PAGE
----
Adams City High School’s once prominent mariachi program looks to rebound
The Adams City High School Mariachi program was at one time the face of high school music programs in Commerce City. Performing under the name Mariachi Aguilas in authentic mariachi garb at high-end venues throughout the state, the mariachi program built a name and a reputation among high school music students, teachers and fans of mariachi.
Then something happened
Over time the program dwindled both in size and financial backing, losing its luster in the process.
“The program has gone through some ups and downs over the last 10 years,” said Advanced Mariachi Teacher and Dean of Adams City High School Rudy Bustos, himself a graduate of Adams City and active member of the community. “They used to operate with a significant budget and by significant I mean five figures. Now its closer to four figures and the low end of four figures.”
Money doesn’t always make the musician, but from a performance standpoint – especially in the mariachi world – the proper attire and resplendence can turn another high school band performance into an event.
Though he does not have a background in mariachi what Bustos does know is performing. As a member of the prominent Rudy Bustos Band, he has played hundreds of venues over the years and worked alongside a variety of talented musicians and performers. According to Bustos, it’s the performance aspect of the program he has been able to enliven since volunteering to take over the program.
“I’m a strong performer and have a lot of experience in the music business,” Bustos said of his thought process when first offering to volunteer. “I just couldn’t see the kids playing the simple stuff they were doing and I knew we could move further.”
What Bustos immediately brought to the program were his colleagues. Other musicians he knows or has played with came to the school and did workshops with the mariachi students to help them hone their skills.
One of the founders of Mariachi Los Correcaminos – the mariachi outfit that performs out of Metropolitan State College of Denver –and a graduate of Adams City High School, Isahar Mendez Flores visited the school and did a workshop with the students. Following her were other local performers.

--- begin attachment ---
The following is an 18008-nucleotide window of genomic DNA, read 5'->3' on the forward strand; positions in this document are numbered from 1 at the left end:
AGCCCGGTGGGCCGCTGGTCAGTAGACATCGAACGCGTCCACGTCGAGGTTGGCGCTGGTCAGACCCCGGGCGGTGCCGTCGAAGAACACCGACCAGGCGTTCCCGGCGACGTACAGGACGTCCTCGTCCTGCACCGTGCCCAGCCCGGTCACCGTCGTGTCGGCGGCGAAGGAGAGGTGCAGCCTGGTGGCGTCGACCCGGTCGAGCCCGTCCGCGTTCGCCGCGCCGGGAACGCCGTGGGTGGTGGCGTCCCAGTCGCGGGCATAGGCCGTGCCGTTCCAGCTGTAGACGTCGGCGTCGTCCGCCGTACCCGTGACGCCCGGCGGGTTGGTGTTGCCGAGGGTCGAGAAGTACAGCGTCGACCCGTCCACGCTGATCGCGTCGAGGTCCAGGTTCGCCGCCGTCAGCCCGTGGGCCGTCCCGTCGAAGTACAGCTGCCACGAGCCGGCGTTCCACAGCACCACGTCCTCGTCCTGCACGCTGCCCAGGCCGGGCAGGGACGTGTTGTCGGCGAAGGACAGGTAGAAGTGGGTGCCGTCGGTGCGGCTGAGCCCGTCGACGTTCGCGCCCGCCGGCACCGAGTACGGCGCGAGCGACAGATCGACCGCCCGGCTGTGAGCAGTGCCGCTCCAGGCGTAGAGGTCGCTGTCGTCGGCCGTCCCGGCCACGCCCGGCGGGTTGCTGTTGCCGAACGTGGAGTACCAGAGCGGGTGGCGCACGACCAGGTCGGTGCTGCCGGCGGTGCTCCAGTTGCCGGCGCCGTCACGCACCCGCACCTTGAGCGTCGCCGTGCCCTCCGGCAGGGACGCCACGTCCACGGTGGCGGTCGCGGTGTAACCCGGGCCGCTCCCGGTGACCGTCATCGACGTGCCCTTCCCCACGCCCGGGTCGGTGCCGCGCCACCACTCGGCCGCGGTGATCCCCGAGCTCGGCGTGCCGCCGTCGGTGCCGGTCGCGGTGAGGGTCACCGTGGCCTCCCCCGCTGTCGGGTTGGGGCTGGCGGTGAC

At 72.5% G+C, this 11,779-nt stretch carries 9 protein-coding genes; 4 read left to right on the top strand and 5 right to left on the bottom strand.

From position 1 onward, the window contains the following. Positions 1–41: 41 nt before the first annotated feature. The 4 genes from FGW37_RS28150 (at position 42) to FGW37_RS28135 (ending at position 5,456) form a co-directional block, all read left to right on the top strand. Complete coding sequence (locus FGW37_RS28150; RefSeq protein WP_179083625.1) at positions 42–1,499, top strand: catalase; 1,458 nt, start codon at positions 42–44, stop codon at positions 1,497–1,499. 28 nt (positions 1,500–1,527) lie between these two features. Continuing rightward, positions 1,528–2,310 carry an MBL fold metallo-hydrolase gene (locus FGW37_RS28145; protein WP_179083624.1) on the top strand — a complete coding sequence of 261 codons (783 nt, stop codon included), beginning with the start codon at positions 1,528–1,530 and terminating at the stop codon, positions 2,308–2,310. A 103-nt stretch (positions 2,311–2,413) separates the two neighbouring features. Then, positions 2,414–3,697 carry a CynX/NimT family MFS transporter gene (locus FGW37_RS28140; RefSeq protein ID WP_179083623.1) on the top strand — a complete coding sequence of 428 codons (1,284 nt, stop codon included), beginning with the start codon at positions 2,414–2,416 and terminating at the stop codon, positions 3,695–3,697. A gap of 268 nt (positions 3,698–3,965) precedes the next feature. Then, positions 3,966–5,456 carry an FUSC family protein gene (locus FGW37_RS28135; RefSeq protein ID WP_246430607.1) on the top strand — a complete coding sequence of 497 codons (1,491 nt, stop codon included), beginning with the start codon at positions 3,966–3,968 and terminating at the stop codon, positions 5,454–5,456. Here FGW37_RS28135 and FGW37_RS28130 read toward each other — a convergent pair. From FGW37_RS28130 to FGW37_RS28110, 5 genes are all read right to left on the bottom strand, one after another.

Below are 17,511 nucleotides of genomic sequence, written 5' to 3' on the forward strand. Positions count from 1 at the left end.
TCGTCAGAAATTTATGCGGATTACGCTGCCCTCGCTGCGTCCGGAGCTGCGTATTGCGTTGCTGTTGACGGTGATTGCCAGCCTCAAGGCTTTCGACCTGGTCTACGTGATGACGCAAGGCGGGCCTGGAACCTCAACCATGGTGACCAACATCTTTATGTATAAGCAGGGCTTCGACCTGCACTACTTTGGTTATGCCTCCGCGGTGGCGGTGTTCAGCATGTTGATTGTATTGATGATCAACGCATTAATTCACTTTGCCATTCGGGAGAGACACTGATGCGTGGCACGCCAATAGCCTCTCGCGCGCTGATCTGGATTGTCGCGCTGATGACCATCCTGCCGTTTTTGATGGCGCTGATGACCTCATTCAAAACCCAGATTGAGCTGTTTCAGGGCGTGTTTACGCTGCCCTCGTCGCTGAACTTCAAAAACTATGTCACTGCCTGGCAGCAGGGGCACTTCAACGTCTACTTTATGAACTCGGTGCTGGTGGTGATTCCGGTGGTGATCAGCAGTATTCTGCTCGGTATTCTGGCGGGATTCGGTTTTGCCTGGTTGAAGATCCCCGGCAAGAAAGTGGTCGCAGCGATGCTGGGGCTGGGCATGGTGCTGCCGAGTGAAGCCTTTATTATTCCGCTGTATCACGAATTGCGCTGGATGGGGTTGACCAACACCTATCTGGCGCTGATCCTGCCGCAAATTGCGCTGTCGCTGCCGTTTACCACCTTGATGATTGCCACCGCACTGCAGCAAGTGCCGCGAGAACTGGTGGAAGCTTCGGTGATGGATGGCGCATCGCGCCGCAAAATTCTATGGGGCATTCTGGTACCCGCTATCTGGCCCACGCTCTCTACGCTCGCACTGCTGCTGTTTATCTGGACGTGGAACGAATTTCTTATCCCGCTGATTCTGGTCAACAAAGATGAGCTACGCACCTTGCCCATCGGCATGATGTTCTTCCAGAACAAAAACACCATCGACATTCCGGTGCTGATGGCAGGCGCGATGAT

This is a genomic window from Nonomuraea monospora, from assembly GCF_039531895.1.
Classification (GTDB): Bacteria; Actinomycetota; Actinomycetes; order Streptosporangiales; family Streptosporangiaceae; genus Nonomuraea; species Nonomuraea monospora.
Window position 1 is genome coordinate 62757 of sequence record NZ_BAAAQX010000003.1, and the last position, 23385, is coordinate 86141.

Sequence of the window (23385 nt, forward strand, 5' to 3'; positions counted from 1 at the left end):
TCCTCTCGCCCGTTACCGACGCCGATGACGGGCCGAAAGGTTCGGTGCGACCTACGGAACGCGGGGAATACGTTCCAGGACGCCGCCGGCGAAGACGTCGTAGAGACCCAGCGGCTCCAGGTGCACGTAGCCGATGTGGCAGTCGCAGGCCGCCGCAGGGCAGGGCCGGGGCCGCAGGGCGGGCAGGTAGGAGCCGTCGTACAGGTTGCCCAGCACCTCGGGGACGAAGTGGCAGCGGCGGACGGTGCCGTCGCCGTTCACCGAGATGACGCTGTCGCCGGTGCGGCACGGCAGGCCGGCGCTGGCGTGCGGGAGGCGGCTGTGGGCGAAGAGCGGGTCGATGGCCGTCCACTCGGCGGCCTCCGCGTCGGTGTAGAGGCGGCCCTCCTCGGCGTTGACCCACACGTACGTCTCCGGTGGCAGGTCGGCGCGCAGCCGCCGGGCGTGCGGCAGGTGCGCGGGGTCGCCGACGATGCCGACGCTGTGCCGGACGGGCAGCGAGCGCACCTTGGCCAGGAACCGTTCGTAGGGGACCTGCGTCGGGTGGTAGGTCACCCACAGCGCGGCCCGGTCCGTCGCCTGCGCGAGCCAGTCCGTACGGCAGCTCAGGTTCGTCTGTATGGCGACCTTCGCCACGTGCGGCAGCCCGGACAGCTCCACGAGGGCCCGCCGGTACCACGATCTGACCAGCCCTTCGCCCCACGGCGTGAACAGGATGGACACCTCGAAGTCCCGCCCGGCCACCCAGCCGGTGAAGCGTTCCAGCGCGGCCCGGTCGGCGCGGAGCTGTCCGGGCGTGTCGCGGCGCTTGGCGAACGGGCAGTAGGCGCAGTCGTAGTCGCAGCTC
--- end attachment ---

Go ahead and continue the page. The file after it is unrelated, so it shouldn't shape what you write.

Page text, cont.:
“I was able to bring professionals from the community in to workshop with the kids and we got better,” Bustos said.
Outside of musical challenges is the challenge of getting more students involved. At one time a program rife with talent, Mariachi Aguilas is now a difficult program to fill.
“There used to be a lot of kids involved in it and I’m dealing right now with maybe a dozen,” Bustos said. “The program has to be brought back to the luster and prominence it had at one time.”
Luster and prominence, however, carry a price tag
“The trajes that we’re using right now were purchased 12 or 13 years ago and they’re in disrepair,” Bustos said of the traditional mariachi outfits. “We’re making do with what we have right now and I have had some commitments from people in the community that they will purchase new trajes for the kids. That’s part of the presentation.”
Along with the mariachi suits, Bustos added that their traditional mariachi instruments such as the guitarron and vihuela are in less-than-optimal conditions.
“And that’s what happens when the program is neglected,” he said. “[The district] needs to pump more money into those situations.”
The community can also assist in the revival of the program through donations and by attending performances, Bustos added.
Adams City High School Mariachi Aguilas will hold its first performance on September 15 at Kemp Elementary School on 6775 Oneida St. in Commerce City. That is just the beginning for Bustos.
“Their culture is out there,” he said of the students’ ties to mariachi. “It just needs to be promoted and celebrated. When they are reaching their audience and touching them at the height of their own cultural experiences, that’s your payback.”
Please be aware that the concert mentioned in the article above is NOT open to public. This performance is for faculty and parents only. We apologize for any confusion.